In conclusion, we are already into a world where the long-term survival of parts of the ice-sheets is not favoured: the further towards the high hundreds of ppm CO2 we head the further we head into a world that does not favour any Antarctic land-ice, although of course to melt all that ice would likely take many centuries. That is no comfort when considering the ecological, humanitarian and economic effects of a steady sea-level rise of several tens of metres over that time, submerging all of our coastal cities one after another. If that's not worth making a fuss about then what is?

Paper under discussion in this post:

Pagani, M., Huber, M., Liu, Z., Bohaty, S.M., Henderiks, J., Sijp, W., Krishnan, S. & DeConto, R.M. (2011): The Role of Carbon Dioxide During the Onset of Antarctic Glaciation. Science, 334, 1261-1264

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Comments

Comments 1 to 37:

  1. "The fall in CO2 concentration was from 1000-1200 ppm down to 600-700ppm, at which point it was cool enough to allow glaciers to start to form."

    If this result holds up to scrutiny, this could easily be a landmark paper, calling for a re-evaluation of the 'CO2 lags temperature' myth. This comment from lead author Pagani is especially relevant:

    "The onset of Antarctic ice is the mother of all climate 'tipping points,'" he said. "Recognizing the primary role carbon dioxide change played in altering global climate is a fundamentally important observation."

    An important prior work by the second author is Huber et al 2004:

    Considering that (1) Antarctica was not kept warm by subtropical currents, (2) evidence of above-freezing Eocene continental interior winter temperatures occurs in high latitudes of both hemispheres, and (3) substantial carbon cycle changes coincide with the Eocene-Oligocene boundary, the most parsimonious explanation of the enigmatic global warmth of Eocene climate was that it was caused by atmospheric mechanisms, such as greenhouse gas radiative forcing ... and potential feedbacks ... . The implication is that changes in greenhouse gas concentrations and subsequent feedbacks were primarily responsible for climatic deterioration into the Oligocene.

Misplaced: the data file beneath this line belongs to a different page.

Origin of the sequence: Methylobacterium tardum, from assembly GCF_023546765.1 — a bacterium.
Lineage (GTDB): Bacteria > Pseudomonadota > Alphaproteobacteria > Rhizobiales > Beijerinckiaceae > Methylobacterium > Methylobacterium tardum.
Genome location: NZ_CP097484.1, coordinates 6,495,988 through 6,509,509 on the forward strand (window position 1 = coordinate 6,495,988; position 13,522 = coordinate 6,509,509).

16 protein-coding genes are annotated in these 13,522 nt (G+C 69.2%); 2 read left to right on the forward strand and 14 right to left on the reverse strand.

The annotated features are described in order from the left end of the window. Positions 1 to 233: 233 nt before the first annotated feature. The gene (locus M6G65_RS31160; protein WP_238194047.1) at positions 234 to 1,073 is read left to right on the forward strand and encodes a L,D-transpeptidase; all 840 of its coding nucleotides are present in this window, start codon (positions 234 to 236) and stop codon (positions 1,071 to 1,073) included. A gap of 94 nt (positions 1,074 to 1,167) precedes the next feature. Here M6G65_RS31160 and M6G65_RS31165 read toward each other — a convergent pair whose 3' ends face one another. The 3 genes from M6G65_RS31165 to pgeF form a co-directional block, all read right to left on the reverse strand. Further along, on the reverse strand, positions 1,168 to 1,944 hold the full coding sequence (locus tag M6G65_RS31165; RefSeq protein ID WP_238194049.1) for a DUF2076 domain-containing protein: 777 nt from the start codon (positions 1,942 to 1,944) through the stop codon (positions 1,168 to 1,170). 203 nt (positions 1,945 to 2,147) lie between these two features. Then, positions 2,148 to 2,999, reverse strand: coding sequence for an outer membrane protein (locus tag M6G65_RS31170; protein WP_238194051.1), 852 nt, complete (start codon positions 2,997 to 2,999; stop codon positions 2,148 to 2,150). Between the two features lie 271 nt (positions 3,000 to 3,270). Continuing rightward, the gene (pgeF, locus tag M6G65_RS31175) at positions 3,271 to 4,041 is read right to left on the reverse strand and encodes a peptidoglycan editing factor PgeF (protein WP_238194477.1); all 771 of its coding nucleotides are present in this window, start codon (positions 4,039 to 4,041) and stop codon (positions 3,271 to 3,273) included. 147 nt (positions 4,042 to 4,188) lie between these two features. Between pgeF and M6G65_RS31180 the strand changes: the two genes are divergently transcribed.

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  2. If a drop in CO2 down to 600-700 ppm caused the onset of Antarctic glaciation, that is additional evidence we can use to rebut the skeptic’s argument that the CO2 effect is saturated.
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  3. Another important point to take away (and one that leapt out at me):

    "1000-1200ppm down to 600-700ppm in just three million years"

    What that says to me is that if we crank up atmospheric concentrations to ~1000ppm, it's going to take millions of years to get back to anything resembling 'normal' levels for all of human history.

    I.e. if we screw up the climate, it's darn well gonna stay screwed up, probably for longer than humans will exist on the planet...
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  4. Doc Snow @ 1
    Yes, a difference between the threshold for glaciation from the threshold for deglaciation would fit the definition of historesis. Differing history and/or internal state can vary the threshold values.
    I too would be keen to learn more about this.
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  5. The research led to the understanding that it was in fact very difficult to glean useful reconstructions from high southern latitudes (i.e. the seas around Antarctica)

    How robust is that statement? I can imagine the cries of the deniers saying that ignoring the data from the high latitudes is cherry-picking. Am I right in assuming that the high-latitude data gives indeterminate results, rather than being emphatically in the 'wrong' direction?